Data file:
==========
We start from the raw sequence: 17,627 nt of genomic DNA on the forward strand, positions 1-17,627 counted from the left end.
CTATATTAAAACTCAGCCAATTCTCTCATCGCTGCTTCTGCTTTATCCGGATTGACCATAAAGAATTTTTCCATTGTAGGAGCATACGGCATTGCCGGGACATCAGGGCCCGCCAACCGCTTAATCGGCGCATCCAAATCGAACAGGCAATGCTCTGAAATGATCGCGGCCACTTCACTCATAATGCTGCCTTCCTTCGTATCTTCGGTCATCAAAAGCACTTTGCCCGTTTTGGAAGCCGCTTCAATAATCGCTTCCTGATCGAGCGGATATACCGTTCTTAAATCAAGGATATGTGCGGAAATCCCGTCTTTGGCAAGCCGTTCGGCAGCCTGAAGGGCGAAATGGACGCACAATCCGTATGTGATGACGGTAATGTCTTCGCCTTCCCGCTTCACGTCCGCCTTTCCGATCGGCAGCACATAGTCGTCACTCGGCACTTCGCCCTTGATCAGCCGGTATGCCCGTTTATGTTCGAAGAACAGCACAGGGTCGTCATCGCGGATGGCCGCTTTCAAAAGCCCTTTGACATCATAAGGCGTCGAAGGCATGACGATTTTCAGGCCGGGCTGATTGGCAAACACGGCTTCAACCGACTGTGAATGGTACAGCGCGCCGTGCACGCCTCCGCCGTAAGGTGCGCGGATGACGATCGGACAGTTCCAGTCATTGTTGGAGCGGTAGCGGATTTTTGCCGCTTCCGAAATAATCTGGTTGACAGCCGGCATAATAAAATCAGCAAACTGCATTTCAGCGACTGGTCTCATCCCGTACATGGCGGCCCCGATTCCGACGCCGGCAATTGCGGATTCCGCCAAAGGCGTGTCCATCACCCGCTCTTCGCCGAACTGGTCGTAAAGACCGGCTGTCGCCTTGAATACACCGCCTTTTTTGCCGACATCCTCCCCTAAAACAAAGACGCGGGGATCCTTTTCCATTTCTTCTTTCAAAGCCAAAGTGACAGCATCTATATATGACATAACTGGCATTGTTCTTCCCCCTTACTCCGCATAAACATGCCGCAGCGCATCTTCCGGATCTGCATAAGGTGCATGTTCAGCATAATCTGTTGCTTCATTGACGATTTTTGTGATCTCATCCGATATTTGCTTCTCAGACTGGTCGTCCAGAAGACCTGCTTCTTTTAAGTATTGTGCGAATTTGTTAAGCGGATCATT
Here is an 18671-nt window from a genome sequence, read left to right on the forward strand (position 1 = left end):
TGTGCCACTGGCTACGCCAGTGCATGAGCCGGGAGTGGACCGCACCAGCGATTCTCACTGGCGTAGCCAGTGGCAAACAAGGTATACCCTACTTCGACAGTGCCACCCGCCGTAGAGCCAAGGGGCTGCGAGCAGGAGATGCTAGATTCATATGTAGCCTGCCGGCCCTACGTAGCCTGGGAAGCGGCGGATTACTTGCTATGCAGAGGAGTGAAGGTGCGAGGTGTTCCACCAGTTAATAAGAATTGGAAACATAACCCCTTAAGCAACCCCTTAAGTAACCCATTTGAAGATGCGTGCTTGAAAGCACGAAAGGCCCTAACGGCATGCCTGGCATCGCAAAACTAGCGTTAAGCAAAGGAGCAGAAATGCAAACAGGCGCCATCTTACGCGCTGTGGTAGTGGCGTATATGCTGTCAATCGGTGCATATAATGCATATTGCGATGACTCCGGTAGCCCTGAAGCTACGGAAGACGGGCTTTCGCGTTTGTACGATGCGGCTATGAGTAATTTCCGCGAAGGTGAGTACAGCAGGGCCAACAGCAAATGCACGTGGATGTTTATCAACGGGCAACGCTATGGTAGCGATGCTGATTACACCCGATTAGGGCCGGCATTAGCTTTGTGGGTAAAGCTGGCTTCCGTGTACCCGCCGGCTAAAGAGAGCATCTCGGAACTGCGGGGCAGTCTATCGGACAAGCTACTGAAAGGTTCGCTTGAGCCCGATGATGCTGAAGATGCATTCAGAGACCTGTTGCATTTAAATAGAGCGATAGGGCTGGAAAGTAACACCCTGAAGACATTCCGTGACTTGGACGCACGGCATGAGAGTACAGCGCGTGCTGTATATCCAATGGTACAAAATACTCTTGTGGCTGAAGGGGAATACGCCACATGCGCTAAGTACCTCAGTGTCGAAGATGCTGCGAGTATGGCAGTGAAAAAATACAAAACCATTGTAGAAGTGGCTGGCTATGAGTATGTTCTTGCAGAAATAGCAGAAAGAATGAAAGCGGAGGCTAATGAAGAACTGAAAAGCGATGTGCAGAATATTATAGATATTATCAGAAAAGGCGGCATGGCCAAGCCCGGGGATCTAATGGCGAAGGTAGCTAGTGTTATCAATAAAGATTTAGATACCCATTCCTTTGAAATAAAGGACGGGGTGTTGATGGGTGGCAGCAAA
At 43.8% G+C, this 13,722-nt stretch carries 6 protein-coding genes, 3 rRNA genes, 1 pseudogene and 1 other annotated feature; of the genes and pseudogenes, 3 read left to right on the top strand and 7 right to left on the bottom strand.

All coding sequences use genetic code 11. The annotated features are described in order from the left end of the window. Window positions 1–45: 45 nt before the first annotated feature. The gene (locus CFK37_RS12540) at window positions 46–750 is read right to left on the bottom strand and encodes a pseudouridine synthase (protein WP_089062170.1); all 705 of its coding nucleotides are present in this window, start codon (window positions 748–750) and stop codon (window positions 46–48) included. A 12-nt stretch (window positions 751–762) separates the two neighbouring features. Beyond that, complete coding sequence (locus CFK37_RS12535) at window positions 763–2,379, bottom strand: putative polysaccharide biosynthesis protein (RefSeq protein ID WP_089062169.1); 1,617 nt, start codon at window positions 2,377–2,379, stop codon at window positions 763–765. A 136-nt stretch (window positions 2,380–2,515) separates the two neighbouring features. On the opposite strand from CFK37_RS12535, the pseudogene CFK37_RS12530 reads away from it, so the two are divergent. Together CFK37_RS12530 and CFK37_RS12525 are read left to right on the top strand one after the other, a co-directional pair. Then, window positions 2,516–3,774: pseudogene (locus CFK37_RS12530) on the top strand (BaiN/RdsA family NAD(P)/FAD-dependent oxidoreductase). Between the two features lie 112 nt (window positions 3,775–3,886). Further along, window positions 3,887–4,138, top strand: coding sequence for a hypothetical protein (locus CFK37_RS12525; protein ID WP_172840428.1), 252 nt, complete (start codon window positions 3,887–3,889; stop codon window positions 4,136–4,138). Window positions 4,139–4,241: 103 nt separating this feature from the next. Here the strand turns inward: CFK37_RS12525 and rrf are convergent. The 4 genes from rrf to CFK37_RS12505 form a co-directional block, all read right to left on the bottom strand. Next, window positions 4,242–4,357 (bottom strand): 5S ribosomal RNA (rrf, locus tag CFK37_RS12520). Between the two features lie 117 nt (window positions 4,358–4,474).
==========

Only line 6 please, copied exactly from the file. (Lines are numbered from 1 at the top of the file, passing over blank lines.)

All coding sequences use genetic code 11. The annotated features are described in order from the left end of the window. Window positions 1–45: 45 nt before the first annotated feature. The gene (locus CFK37_RS12540) at window positions 46–750 is read right to left on the bottom strand and encodes a pseudouridine synthase (protein WP_089062170.1); all 705 of its coding nucleotides are present in this window, start codon (window positions 748–750) and stop codon (window positions 46–48) included. A 12-nt stretch (window positions 751–762) separates the two neighbouring features. Beyond that, complete coding sequence (locus CFK37_RS12535) at window positions 763–2,379, bottom strand: putative polysaccharide biosynthesis protein (RefSeq protein ID WP_089062169.1); 1,617 nt, start codon at window positions 2,377–2,379, stop codon at window positions 763–765. A 136-nt stretch (window positions 2,380–2,515) separates the two neighbouring features. On the opposite strand from CFK37_RS12535, the pseudogene CFK37_RS12530 reads away from it, so the two are divergent. Together CFK37_RS12530 and CFK37_RS12525 are read left to right on the top strand one after the other, a co-directional pair. Then, window positions 2,516–3,774: pseudogene (locus CFK37_RS12530) on the top strand (BaiN/RdsA family NAD(P)/FAD-dependent oxidoreductase). Between the two features lie 112 nt (window positions 3,775–3,886). Further along, window positions 3,887–4,138, top strand: coding sequence for a hypothetical protein (locus CFK37_RS12525; protein ID WP_172840428.1), 252 nt, complete (start codon window positions 3,887–3,889; stop codon window positions 4,136–4,138). Window positions 4,139–4,241: 103 nt separating this feature from the next. Here the strand turns inward: CFK37_RS12525 and rrf are convergent. The 4 genes from rrf to CFK37_RS12505 form a co-directional block, all read right to left on the bottom strand. Next, window positions 4,242–4,357 (bottom strand): 5S ribosomal RNA (rrf, locus tag CFK37_RS12520). Between the two features lie 117 nt (window positions 4,358–4,474).